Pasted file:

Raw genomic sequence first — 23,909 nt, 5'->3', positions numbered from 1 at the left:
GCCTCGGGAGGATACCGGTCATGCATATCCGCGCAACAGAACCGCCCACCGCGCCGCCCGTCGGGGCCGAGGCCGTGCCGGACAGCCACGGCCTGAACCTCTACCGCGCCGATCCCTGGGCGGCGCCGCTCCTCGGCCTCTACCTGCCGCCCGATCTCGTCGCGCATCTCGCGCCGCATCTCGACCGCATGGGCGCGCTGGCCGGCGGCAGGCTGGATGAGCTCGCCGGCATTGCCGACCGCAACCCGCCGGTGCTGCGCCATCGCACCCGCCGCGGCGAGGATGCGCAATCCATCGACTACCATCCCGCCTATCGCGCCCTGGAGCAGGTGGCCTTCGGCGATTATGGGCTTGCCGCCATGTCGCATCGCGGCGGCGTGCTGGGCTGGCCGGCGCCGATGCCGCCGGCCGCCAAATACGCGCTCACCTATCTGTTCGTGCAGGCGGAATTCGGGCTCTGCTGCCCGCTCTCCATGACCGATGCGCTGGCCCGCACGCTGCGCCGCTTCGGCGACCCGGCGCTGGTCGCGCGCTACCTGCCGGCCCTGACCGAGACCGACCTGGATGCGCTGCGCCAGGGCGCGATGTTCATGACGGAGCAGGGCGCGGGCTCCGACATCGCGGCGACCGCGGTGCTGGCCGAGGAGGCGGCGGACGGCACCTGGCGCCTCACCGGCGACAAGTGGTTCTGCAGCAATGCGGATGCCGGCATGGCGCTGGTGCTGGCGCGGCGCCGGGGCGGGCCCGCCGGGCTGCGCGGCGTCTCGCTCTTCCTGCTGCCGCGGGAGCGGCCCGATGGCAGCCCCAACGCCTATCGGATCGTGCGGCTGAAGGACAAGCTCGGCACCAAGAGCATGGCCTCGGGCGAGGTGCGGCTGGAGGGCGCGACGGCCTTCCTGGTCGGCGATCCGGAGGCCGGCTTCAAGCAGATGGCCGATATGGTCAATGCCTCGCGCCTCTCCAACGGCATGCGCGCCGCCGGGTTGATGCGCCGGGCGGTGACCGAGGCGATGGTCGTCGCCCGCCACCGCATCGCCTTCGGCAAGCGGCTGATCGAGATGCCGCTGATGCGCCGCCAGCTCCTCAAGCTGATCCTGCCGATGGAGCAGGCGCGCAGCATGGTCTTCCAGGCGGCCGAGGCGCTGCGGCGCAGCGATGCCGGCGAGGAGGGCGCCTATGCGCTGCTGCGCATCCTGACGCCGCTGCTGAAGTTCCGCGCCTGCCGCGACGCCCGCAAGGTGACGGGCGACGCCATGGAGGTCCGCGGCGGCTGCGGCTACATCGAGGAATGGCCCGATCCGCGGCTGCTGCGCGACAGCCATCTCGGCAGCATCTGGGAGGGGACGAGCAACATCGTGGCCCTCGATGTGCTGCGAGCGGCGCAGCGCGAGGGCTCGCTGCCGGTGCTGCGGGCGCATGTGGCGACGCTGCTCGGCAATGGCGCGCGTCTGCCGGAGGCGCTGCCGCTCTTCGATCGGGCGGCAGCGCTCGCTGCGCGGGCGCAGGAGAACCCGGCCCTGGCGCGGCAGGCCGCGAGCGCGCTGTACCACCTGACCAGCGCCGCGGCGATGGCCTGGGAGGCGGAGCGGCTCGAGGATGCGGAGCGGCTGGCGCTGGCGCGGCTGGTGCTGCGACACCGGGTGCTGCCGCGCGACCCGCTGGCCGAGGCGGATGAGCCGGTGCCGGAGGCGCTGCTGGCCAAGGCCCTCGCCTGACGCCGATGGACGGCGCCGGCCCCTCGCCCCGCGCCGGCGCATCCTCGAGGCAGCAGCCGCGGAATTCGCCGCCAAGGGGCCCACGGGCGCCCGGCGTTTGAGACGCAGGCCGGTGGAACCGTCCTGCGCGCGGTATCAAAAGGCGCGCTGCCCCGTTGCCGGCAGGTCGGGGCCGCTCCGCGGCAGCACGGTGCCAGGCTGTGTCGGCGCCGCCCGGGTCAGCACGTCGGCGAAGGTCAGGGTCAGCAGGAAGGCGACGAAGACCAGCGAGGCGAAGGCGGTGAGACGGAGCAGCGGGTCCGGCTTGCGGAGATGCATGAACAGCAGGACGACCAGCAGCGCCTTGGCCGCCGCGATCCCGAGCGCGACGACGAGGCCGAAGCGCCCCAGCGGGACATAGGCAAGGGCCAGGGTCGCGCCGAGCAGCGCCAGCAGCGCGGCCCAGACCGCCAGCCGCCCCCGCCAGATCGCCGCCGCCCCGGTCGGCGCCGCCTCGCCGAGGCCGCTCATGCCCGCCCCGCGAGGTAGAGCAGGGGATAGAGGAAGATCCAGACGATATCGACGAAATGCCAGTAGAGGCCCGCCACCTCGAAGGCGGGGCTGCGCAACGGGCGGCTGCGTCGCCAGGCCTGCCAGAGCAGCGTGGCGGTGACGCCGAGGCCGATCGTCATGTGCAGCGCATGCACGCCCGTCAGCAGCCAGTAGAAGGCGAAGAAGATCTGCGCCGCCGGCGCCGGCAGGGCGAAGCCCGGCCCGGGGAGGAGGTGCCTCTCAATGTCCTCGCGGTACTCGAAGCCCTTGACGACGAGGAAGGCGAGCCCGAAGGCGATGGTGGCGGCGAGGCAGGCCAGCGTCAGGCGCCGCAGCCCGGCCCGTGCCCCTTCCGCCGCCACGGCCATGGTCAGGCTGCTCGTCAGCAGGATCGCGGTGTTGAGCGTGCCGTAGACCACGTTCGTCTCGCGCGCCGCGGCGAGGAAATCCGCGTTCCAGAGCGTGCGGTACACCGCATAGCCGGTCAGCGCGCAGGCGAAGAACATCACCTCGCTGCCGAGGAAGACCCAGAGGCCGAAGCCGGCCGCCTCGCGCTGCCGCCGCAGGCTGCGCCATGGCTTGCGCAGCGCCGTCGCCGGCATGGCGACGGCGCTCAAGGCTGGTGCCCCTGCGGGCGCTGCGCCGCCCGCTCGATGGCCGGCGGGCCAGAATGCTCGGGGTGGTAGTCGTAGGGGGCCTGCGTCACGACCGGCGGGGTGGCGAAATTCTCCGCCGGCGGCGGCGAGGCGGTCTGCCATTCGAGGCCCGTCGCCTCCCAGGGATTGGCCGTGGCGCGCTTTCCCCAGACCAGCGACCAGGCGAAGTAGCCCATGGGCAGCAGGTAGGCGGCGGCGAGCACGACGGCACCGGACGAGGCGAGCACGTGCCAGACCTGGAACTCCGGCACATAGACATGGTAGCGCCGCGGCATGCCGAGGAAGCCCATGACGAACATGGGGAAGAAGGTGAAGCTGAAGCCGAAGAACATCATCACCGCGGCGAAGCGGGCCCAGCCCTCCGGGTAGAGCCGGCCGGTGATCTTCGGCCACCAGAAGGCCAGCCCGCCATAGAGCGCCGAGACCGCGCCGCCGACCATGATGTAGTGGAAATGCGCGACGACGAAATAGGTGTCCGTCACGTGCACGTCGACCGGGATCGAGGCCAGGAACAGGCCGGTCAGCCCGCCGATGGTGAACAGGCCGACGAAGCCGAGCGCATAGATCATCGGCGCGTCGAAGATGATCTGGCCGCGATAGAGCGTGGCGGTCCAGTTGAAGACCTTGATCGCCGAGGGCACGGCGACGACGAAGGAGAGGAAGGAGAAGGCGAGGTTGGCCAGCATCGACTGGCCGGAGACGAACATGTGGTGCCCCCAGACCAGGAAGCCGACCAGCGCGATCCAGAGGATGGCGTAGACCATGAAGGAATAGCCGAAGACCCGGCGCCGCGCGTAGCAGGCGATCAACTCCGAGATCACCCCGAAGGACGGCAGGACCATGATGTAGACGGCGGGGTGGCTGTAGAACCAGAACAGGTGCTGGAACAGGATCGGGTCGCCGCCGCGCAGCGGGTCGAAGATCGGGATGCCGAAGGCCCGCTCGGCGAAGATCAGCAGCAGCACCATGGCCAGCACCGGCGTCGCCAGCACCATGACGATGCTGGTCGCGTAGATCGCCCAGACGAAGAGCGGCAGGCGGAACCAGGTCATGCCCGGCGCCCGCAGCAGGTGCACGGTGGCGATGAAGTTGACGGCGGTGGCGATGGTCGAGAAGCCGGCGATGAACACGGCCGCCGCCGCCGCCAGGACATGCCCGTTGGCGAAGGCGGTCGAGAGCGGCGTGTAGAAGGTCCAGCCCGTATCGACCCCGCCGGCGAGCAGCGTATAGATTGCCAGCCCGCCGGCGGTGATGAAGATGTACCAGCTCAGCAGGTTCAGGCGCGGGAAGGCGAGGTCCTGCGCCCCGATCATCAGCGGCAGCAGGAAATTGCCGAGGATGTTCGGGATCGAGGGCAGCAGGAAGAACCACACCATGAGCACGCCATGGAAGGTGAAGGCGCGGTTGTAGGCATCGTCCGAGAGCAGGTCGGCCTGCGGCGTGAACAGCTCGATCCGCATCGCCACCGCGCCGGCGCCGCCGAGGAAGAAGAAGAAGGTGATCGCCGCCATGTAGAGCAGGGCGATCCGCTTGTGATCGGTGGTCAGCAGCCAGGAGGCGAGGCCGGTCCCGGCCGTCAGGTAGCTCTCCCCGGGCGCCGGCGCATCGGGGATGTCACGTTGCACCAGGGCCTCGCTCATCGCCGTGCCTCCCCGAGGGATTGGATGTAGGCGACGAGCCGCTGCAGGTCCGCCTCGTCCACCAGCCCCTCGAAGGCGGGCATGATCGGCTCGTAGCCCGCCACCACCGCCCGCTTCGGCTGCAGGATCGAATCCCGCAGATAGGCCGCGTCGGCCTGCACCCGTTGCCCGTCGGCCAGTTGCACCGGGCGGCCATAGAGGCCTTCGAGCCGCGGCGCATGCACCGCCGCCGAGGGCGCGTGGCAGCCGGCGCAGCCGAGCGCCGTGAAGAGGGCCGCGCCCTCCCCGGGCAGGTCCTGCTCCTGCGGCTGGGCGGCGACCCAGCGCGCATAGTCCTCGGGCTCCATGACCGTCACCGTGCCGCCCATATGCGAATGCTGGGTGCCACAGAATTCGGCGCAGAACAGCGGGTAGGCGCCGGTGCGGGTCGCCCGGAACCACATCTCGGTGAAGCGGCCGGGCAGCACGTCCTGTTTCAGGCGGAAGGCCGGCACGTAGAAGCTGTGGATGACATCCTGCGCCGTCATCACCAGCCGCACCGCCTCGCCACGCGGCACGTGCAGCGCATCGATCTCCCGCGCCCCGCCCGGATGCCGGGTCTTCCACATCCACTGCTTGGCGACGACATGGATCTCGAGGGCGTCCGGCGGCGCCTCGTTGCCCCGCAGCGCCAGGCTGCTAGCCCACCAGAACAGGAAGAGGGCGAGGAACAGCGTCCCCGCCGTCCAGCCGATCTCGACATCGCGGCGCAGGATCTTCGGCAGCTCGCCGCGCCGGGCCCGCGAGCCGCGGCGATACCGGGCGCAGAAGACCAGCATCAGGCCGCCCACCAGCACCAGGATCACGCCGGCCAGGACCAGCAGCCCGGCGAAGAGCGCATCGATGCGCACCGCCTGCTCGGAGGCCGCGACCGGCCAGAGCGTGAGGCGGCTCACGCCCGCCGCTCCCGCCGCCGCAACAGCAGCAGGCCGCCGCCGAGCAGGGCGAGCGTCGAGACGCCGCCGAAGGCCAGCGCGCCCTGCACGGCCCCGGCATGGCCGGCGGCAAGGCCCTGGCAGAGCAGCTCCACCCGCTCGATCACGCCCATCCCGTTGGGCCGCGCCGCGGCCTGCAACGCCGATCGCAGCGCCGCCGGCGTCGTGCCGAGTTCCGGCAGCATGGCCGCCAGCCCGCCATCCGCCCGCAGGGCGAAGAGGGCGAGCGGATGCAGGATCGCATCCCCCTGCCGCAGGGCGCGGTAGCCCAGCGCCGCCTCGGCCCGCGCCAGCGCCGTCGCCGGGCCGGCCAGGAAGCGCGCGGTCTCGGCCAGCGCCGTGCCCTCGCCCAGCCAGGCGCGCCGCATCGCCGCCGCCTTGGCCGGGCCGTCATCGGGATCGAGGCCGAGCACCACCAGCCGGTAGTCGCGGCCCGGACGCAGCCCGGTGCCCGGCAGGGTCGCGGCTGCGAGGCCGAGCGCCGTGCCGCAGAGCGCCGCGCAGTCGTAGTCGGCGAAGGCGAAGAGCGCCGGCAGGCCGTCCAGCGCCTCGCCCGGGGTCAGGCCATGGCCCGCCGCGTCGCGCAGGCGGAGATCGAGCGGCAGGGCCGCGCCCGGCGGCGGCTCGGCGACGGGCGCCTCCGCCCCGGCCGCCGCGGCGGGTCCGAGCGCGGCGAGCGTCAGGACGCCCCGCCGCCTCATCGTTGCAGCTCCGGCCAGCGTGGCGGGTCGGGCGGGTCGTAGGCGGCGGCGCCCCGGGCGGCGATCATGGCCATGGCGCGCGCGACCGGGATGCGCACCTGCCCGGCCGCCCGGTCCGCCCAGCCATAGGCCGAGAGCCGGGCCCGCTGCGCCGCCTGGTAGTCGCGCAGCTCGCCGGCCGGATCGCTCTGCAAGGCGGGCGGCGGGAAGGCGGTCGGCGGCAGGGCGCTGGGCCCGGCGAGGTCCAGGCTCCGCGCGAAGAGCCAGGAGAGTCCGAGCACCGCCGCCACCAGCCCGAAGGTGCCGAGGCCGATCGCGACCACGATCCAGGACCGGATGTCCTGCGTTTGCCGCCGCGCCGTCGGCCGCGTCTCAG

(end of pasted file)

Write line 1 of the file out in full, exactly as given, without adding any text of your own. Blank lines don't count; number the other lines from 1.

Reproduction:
Raw genomic sequence first — 23,909 nt, 5'->3', positions numbered from 1 at the left: